- Say something funny/sexual humour: Wanna make out?
- Suggest familiarity: Have we met before?
- Personal interest questions: How was your weekend?
- Subtle hello: Hey, what’s your name?
Then men were asked which pick up lines they thought would be most effective for women to use on them.
They pretty much put the pick up lines in order of directness, with the most direct also perceived as the most effective.
When women were asked to do the same they produced a similar list with one exception.
Women didn’t rate as highly giving out phone numbers or asking for a call.
Overall, though, women clearly understand that men prefer the direct approach.
The only surprise is the low ranking of funny or sexual humour.
Men don’t seem to appreciate the lewd come-ons suggested by gender stereotypes.
This relatively low rating for a jokey approach is another thing shared by both sexes.
Previous work by Bale et al. (2006) found that women weren’t particularly impressed with men trying to be funny, despite what we are often told.
It seems opening lines are a serious business for both sexes.
Why men prefer women to be direct
The interesting question, although it may seem easy to answer, is why do men prefer a direct approach?
Two obvious answers are men’s purported inability to read body language or an assumed distaste for reading situational subtleties (in other words: too stupid or can’t be bothered).
But researchers in Germany provide us with evidence for an alternative explanation.
Grammer et al. (2000) videotaped opposite sex pairs meeting for the first time to catch the nuances of body language in the first 10 minutes of an interaction.
Afterwards women were asked how much interest they had in the man they’d been talking to.
The researchers revealed two counter-intuitive results:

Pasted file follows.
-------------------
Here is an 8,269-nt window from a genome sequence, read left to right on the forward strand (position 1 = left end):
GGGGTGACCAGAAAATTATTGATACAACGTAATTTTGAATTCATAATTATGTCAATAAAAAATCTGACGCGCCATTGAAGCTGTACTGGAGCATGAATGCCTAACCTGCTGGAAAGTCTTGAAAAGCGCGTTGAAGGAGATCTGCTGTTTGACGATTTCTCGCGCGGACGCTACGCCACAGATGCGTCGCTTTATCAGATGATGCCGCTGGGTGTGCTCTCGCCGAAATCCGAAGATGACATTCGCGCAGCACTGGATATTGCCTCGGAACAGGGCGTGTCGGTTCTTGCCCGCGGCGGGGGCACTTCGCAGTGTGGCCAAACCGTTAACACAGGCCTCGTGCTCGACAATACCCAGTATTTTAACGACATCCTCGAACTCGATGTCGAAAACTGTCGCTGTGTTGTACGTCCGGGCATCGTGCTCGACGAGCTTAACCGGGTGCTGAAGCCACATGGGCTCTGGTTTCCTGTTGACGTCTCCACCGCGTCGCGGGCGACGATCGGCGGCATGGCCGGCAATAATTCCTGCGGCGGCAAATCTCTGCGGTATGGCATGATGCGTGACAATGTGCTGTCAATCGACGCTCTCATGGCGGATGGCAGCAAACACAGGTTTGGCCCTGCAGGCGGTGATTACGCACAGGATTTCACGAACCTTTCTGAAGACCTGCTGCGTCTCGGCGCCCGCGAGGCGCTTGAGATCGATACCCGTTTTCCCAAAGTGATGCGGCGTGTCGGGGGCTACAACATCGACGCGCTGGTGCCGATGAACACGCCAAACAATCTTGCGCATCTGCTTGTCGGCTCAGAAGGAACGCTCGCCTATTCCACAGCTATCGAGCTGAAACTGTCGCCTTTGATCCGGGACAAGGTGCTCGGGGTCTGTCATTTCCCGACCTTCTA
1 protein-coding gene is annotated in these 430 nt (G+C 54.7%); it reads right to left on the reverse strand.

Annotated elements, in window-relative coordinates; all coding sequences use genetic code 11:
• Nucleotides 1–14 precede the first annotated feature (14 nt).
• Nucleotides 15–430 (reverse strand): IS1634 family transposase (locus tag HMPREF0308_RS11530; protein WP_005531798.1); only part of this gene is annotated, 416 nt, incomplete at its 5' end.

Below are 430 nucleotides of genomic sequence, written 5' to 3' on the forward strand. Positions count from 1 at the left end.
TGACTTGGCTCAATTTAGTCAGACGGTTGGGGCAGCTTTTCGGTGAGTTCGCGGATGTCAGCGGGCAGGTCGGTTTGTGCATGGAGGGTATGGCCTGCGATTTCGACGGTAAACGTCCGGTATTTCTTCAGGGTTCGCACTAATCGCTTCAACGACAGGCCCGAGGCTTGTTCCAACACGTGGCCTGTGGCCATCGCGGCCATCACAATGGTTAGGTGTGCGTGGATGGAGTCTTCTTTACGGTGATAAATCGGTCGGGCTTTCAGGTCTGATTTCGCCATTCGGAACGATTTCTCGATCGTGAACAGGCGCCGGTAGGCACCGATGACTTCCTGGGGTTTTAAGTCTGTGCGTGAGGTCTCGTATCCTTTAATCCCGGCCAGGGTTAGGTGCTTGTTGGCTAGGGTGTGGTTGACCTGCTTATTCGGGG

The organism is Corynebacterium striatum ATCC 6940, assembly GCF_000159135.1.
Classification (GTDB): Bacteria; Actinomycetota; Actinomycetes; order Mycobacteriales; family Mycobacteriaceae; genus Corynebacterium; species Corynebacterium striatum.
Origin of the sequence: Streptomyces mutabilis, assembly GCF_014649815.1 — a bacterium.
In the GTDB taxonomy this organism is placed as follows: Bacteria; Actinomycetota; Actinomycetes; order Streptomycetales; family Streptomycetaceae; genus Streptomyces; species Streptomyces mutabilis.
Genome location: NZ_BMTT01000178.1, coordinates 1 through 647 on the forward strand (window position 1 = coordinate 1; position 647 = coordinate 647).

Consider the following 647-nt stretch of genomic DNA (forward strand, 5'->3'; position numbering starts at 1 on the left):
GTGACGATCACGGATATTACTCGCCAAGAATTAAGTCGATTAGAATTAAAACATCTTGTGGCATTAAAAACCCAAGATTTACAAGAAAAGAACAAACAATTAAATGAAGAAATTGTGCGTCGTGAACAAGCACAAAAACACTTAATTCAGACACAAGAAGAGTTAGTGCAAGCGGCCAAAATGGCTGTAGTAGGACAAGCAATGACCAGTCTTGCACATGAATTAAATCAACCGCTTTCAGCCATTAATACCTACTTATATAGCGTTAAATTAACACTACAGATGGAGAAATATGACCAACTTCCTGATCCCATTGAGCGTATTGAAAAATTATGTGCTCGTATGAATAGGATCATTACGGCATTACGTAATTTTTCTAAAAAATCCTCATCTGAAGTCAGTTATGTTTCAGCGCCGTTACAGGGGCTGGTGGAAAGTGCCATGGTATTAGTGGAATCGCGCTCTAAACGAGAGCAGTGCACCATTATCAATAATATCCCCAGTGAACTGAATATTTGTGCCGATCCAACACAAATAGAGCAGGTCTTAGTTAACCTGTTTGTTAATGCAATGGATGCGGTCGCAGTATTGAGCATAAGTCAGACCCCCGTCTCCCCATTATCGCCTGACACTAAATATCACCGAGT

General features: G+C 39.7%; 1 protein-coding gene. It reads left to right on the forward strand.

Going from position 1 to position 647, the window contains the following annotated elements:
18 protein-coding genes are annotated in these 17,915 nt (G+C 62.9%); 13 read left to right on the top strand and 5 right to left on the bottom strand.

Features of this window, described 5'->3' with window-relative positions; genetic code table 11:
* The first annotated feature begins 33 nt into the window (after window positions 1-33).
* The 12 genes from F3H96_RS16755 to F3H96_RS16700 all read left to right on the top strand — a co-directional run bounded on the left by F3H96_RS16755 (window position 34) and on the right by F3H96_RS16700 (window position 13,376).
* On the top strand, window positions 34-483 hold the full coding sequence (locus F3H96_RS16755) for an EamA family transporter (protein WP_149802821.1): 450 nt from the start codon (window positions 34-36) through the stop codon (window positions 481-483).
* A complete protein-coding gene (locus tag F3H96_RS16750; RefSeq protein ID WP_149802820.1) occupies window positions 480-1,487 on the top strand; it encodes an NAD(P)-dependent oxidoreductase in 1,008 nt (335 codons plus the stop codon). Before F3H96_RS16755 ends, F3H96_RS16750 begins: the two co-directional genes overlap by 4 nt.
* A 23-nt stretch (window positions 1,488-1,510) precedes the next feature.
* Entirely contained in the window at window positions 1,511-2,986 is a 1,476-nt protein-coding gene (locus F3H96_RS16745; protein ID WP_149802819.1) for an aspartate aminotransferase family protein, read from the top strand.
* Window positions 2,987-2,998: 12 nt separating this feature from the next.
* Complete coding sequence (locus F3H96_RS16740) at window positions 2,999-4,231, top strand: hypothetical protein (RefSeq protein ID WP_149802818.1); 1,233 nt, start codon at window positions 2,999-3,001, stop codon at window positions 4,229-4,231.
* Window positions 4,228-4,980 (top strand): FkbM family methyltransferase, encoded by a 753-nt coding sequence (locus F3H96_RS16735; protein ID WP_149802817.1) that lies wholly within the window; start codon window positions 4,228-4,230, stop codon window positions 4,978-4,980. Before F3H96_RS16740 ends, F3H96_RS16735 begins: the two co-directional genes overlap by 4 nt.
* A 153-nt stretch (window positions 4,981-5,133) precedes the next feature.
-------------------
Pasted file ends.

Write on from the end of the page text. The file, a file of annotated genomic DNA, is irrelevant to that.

- In the first minute women behaved no differently to men they fancied than those they didn’t. They sent many positive nonverbal signals to all the men and hardly any negative signals.
- It is only between the 4th and 10th minute that any correlation was seen between an increased sending of positive nonverbal behaviours and wanting to date the man. But even then the difference was only between some positive signals and slightly more positive signals. Again negative signals were very rare.
The reason men prefer a direct approach becomes clearer.
Women may think they are sending out all the right nonverbal signals and may blame men for failing to pick up on them.
But from a man’s perspective there may often be little to pick up on because women, being polite, are always sending positive nonverbal signals.
While it’s not good practice to generalise too much from one relatively small study of 45 participants whose age ranged from 18 to 23, the results accord with what men say anecdotally: they often can’t tell if women are interested or not because the signals are too ambiguous.
So subtlety is out and it’s back to the age-old problem for both men and women: who has the guts to risk rejection with the direct approach?